Wednesday, November 18, 2015

Yak is the New Black--Yak Ridge

As Julie Smoragiewicz walks up the short hill behind her home in the beautiful Black Hills, she shakes her bucket of treats.  The large pellets of compressed alfalfa make a familiar noise, and her furry pets come running toward the fence line to greet her for their special snack. 
These are no average pets.  

These are large, woolly, horned, and unique; so unique, that they are the only ones of their kind in the area. 
Julie is feeding her yaks, the animals that gave her and her husband Jim’s farmstead, Yak Ridge, its name. Although more known for calling the Himalayan Mountains of Tibet home, this small herd lives just a few miles outside of Rapid City. 
Yaks waiting for snacks.
Though neither Jim nor Julie was raised on a farm or ranch, all four of Julie’s great-great grandparents homesteaded on the other side of South Dakota, and Jim’s father was a young, farm boy in Poland before moving to the United States.  All of these familial influences worked into the formation of Yak Ridge.  Attempting to connect to the land and be more self-sufficient were important to the Smoragiewiczs, especially after the death of Jim’s dad.  They felt this little bit of land helped honor him and his Polish ancestry.

The idea may seem very unusual, but raising yaks made perfect sense to Julie and Jim. When planning their farmstead, the two did much research to decide what livestock to raise.  They looked into sheep, goats, and cows.  However, the benefits of raising yaks kept outweighing what they learned about other possibilities.

Yaks are very self-sufficient while being easy on the environment.  For their size, they eat less food than other herds and produce less waste, as well.  Because of this, pound-for-pound, they take less of a toll on their surroundings and their owners’ pocketbooks.  Keep in mind where these animals originated, and it is clear that they can be left alone for longer periods of time, even in the winter.  Yaks will break through ice to find water if they have a source nearby and will even eat snow instead of drinking water.  They will also dig through snow, much like buffalo, to scavenge for food underneath. 

Yaks give birth to smaller young, making it easier for caregivers and healthier for both yak momma and yak baby.  They are also very, very friendly animals.  Yak young are incredibly playful, and when raised with regular interaction with humans, trust is developed with the caregivers—much like Julie and her social, furry friends. 
The yaks at Yak Ridge.
The benefits Julie and Jim learned aren’t just about caring for their animals, yet that is a major plus.  Yaks produce many products.  Yes, they have tasty, lean, red meat that can be cooked just like beef, but there are also other uses for yak goods.  The milk is high in fat, making wonderful cheeses, butters, and yogurts.  The wool can be harvested from trimming the long yak skirts or combing the thick under-layer of yak fur.  They can even use their own fitness to be pack animals—remember yaks were originally used for this in the cold, Himalayan Mountains—and can carry up to 300 pounds of cargo.
If all of these reasons weren’t enough, the glorious hillside just opposite the newly-built Smoragiewicz home is in the shape of a yak’s back, the buffalo-like hump of the shoulders clearly visible through the trees.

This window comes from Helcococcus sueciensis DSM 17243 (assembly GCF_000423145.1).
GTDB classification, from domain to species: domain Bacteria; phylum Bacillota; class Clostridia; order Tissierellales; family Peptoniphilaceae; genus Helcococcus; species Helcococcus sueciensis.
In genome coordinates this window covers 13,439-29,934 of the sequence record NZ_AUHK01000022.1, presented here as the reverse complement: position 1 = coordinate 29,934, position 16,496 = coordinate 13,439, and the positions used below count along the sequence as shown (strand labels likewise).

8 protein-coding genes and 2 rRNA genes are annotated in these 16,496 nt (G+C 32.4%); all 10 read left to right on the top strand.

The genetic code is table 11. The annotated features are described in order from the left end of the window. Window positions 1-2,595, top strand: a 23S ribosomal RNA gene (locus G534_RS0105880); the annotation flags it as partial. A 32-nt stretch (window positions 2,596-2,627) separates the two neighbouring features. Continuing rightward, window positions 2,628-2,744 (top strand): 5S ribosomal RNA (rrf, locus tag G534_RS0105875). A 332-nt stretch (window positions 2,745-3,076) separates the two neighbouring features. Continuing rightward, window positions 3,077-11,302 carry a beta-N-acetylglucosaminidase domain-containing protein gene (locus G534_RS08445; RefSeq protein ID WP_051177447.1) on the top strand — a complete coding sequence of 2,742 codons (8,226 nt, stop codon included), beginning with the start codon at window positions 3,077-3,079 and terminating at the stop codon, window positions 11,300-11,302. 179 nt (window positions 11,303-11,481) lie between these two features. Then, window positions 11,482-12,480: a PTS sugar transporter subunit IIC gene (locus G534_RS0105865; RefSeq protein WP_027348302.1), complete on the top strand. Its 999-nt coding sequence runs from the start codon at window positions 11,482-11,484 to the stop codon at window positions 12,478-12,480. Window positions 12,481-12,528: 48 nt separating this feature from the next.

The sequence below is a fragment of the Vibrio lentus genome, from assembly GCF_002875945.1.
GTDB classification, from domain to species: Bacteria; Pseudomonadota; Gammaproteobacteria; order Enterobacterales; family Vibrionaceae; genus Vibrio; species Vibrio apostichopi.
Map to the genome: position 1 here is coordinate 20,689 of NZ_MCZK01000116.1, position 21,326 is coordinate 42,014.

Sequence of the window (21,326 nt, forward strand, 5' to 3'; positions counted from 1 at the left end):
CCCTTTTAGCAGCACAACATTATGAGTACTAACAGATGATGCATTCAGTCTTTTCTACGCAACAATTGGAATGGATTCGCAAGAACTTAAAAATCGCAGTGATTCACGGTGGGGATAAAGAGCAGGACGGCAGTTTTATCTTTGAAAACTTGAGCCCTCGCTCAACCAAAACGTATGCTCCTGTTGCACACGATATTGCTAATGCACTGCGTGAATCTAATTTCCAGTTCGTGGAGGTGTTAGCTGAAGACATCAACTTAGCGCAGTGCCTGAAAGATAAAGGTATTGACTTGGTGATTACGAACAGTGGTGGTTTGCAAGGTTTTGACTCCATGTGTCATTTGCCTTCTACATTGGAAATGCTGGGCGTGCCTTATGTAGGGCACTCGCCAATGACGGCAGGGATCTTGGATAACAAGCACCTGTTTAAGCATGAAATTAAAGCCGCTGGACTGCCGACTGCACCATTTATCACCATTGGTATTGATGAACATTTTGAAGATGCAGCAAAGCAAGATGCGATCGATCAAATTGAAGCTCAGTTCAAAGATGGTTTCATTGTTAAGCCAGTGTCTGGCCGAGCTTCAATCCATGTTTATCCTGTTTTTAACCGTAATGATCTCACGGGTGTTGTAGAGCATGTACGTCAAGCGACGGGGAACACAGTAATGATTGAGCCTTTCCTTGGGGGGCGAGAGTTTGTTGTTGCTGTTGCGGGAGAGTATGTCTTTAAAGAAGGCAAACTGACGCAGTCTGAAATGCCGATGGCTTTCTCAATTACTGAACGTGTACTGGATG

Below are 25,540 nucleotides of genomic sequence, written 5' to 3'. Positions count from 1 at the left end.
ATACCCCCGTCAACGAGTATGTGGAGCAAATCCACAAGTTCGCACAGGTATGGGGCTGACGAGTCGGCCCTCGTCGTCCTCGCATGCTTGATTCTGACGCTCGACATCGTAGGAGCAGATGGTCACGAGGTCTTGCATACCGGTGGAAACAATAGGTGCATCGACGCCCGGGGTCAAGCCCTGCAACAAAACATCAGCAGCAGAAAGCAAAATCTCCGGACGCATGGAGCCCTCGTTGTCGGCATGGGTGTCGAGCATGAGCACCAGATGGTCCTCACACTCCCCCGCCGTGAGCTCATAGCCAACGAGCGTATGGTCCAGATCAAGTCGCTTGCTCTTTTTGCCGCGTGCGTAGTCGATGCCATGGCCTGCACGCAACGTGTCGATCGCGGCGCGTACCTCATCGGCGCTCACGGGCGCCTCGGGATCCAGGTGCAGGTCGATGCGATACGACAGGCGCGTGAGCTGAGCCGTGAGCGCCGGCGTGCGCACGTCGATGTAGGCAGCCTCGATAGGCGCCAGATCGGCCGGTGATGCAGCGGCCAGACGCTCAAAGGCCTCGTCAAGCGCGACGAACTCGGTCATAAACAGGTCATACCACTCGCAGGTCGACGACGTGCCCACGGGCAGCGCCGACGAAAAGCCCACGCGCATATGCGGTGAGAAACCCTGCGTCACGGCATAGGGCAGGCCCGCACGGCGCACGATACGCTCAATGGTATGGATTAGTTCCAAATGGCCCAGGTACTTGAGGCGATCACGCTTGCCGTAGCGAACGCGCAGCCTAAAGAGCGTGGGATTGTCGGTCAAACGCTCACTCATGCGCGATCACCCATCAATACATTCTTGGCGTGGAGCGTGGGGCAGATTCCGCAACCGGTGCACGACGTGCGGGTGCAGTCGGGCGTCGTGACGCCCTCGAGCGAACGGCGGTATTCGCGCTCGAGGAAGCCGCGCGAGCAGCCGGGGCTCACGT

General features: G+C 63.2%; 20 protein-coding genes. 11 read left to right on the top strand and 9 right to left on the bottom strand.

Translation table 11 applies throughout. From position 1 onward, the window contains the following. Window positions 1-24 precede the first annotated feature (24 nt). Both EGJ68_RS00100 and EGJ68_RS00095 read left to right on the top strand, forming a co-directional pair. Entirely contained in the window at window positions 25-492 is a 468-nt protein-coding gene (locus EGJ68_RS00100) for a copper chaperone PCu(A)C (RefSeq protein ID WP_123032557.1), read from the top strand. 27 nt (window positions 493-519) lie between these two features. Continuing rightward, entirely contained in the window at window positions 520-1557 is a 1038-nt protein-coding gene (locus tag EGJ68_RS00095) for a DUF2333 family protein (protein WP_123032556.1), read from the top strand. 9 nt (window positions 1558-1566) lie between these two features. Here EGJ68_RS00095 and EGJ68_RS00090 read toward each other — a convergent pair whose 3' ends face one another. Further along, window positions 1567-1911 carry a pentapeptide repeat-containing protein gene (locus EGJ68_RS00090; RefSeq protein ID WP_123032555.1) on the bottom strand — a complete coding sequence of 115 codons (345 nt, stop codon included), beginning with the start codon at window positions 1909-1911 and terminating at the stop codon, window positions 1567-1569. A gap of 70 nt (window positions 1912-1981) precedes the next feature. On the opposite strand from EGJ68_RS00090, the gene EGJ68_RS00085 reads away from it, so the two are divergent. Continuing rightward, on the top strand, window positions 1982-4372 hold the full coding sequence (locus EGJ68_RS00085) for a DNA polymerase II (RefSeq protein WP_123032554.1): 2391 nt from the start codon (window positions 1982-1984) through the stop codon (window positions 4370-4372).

Yak Ridge
Yes, Yak Ridge was meant to be. 

However, it isn’t just a place to pet a friendly yak or source some wonderfully-lean meat.  Yak Ridge is so much more.  Jim and Julie also built three guest cabins in addition to their home, garage, and barn.  These cabins—which were first rented out to the public this fall—sleep 4-6 people, with private kitchens, baths, and porches for Black Hills travelers to enjoy.  In the summer and fall, the front porch flower boxes are actually not filled with flowers but with tomato and herb plants for use in the modern kitchens.   
Books about yaks in the cute, comfy, and modern cabins.
There are plans for two more cottages in the future, but it is important for Julie—former owner and chef of Dakota Thyme in Rapid City—to keep the operation small enough for the two of them to manage and maintain all aspects of the business on their own, while still having some semblance of a life Jim and Julie can enjoy.

Other small expansion plans are in the works, but most of these plans are Mother Nature’s doings, not necessarily Julie’s.  For instance, over 40 baby chickens are currently growing in Julie’s new barn.  They should be laying eggs by the spring.  The bees living in Yak Ridge’s hives produced an abundance of honey this fall, and signs are good that will continue for next year as well. 
Yak Ridge's chickens...staying warm.
A slight expansion is planned for the yak herd…actually quite soon.  One of Julie’s cows will be giving birth to the newest addition of the Smoragiewicz herd next month!  Yak Ridge will soon have a baby in its midst.

As Julie gives one more treat to Houdini—her steer that is soon headed for the greener pastures of yak heaven—she ruffles the fur on another yak nudging its way toward the treat bucket.  The friendly livestock has surely made the past construction-filled year at Yak Ridge worth every moment.  She has gotten to know more about these majestic creatures, all while creating an inviting place for tourists to stay. Yak Ridge is definitely in style as it helps Jim and Julie live the lifestyle they desire.  
Houdini eating his treat!